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Archaeologists return to Burnt City


12 November 2007



LONDON, (CAIS) -- A team of Iranian and foreign archaeologists began the 11th season of studies and excavations at the Burnt City (Shahr-e Sukhteh), a 5200-year-old site in southeastern Iran, on November 10.


Twenty experts from the Italian National Research Center on Aging, Rome’s National Museum of Oriental Art, and the University of Newcastle are participating in the project.


The team, which is led by Mansur Seyyed-Sajjadi, also comprises experts from the University of Sistan and Baluchestan.


The experts from the University of Newcastle are to examine the diet of the inhabitants of the city by studying the hair discovered in the graves during previous excavations.


The team also plans to make a moulage of the 4800-year-old skull of a woman that had an artificial eyeball, which was discovered in grave number 6705 of the Burnt City’s cemetery, in order to make a reconstruction of her face.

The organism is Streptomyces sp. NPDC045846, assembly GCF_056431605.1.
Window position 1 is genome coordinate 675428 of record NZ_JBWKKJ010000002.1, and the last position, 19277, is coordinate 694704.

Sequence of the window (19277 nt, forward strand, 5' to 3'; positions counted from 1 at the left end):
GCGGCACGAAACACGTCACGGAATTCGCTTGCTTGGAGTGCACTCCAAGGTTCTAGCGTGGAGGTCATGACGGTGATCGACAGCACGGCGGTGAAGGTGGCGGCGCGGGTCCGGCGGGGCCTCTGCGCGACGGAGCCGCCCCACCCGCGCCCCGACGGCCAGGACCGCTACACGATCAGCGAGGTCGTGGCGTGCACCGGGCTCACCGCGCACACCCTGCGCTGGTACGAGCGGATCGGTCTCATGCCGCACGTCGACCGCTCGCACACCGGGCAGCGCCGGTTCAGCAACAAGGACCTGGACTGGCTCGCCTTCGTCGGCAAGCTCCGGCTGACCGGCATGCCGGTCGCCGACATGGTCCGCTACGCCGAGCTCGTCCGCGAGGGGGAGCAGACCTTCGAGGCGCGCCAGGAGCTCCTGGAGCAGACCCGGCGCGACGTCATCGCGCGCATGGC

Covering an area of 150 hectares, the Burnt City is located 57 kilometers from the city of Zabol in Iran’s Sistan-Baluchestan Province.


It was one of the world’s largest cities at the dawn of the urban era and is one of the most important prehistoric sites of the country which was well developed during the third millennium BCE.


The city had four stages of civilization and was burnt down three times. Since it was not rebuilt after the last time it was burnt down, it has been named the Burnt City.




Extracted From/Source*: Mehr News


*Please note the above-news is NOT a "copy & paste" version from the mentioned-source. The news/article above has been modified with the following interventions by CAIS: Spelling corrections; -Rectification and correction of the historical facts and data; - Providing additional historical information within the text; -Removing any unnecessary, irrelevant & repetitive information.


All these measures have been taken in order to ensure that the published news provided by CAIS is coherent, transparent, accurate and suitable for academics and cultural enthusiasts who visit the CAIS website.



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